In this blog post, I will be talking about the well-being of healthy cities. This part of the webinar delivered by Monika Kosinska, Regional Focal Point at WHO (World Health Organization) European Healthy Cities Network.

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Asylum throughout 2019: AIDA report on Malta is now available!

aditus foundation is happy to announce the launch of the 2019 AIDA report.

The Asylum Information Database (AIDA) is a project of the European Council on Refugees & Exiles (ECRE), producing national reports on the situation of asylum in a number of EU Member States. The reports covers key areas such as asylum procedures, reception conditions and detention.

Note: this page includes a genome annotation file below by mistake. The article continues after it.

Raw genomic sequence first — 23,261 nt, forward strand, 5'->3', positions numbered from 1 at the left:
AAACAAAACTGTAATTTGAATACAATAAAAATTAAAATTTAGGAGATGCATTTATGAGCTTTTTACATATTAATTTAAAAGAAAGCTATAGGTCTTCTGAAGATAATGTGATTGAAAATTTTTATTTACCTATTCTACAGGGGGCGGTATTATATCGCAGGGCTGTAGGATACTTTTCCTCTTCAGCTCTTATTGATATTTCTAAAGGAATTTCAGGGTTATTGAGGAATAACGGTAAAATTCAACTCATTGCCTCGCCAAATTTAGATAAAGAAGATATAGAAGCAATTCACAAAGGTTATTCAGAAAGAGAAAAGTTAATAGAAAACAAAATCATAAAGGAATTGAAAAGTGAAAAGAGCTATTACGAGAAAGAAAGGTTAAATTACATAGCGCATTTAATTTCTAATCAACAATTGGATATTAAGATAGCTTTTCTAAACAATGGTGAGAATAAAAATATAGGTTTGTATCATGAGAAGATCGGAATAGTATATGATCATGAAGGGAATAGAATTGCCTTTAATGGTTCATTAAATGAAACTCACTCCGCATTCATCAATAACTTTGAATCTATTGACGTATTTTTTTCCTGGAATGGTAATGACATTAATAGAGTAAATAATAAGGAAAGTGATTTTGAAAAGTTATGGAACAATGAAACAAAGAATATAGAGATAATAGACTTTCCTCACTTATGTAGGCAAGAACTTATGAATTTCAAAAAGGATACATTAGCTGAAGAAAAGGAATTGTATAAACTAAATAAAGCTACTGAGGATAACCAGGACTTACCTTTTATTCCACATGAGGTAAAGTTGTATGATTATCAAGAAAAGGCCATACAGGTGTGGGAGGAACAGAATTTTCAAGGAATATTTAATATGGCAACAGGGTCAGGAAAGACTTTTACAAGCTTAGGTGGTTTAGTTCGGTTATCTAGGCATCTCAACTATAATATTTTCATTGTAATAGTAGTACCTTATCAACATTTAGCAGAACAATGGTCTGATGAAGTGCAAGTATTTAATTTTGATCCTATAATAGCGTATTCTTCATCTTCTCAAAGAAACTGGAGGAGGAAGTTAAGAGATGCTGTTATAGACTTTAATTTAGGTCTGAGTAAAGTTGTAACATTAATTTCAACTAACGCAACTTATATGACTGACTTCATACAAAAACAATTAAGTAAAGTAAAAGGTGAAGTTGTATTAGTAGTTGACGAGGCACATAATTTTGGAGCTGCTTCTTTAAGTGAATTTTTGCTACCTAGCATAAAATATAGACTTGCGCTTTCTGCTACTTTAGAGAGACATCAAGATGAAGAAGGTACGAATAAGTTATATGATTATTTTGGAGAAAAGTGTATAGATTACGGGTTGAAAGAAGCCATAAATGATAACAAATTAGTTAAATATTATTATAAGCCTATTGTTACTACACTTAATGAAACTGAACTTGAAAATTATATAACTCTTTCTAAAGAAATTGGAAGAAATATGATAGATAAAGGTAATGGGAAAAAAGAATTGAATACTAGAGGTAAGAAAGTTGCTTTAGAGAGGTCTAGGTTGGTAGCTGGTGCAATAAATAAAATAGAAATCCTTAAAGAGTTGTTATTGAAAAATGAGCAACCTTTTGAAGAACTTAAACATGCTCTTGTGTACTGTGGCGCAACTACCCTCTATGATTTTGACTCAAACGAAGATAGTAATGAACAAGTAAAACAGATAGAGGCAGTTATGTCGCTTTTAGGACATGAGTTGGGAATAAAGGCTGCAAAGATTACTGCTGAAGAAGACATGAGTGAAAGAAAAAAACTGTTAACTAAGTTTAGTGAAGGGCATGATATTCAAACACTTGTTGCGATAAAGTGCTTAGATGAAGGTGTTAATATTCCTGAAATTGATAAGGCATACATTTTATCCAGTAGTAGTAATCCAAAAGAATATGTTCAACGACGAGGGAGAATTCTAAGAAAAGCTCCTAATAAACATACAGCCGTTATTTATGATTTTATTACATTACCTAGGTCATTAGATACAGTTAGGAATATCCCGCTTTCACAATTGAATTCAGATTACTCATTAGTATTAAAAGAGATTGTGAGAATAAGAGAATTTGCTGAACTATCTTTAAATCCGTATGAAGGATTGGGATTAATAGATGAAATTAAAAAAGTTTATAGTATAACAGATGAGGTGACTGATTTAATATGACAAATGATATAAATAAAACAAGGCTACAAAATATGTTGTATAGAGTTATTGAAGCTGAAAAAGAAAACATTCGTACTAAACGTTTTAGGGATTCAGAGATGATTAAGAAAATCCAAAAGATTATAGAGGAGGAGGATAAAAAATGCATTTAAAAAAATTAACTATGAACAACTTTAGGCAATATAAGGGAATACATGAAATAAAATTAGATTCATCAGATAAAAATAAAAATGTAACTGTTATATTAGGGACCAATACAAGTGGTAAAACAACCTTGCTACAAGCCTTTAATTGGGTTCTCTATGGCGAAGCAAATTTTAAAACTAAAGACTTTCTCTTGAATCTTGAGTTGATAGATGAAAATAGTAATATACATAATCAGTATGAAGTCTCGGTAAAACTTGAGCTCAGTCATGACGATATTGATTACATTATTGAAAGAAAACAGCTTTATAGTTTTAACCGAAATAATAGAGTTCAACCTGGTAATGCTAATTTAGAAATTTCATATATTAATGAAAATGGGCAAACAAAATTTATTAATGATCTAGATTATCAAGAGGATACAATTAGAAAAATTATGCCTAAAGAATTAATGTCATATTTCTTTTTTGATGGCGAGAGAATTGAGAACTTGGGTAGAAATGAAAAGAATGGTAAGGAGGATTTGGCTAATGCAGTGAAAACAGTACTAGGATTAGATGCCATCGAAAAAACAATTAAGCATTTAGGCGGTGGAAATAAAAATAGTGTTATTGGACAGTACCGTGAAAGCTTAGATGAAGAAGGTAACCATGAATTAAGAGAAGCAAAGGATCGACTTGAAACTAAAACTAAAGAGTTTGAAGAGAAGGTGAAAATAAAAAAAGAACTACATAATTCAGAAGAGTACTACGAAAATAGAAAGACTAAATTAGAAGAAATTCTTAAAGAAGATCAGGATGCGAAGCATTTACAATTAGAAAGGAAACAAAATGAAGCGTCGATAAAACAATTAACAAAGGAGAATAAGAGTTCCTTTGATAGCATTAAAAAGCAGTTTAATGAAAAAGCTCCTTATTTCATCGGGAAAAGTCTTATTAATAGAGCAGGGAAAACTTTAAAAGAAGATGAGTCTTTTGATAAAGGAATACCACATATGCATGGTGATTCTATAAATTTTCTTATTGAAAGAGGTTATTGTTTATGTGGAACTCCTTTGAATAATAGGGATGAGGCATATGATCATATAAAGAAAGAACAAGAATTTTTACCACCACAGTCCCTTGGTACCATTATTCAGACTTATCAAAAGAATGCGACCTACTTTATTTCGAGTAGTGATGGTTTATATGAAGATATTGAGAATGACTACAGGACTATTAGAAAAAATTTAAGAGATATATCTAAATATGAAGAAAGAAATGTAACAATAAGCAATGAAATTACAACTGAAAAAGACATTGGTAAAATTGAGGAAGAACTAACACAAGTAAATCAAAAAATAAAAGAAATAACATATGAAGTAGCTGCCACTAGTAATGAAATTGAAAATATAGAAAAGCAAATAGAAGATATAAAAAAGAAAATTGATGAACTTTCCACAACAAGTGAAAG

It aims to provide up-to-date information on asylum practice in 23 European countries, which is accessible to researchers, advocates, legal practitioners and the general public. The database also seeks to promote the implementation and transposition of EU asylum legislation reflecting the highest possible standards of protection in line with international refugee and human rights law and based on best practice. The 2019 AIDA report on Malta was researched and prepared by aditus foundation and edited by ECRE.

Together with a comprehensive overview of asylum procedures and updated figures, the report highlights the main issues for the year 2019, in particular the significant increase of migrants disembarked in Malta following Search and Rescue operations leading to a renewed pressure on the reception system and the systematic and automatic detention of all asylum-seekers.

The full report can be downloaded here.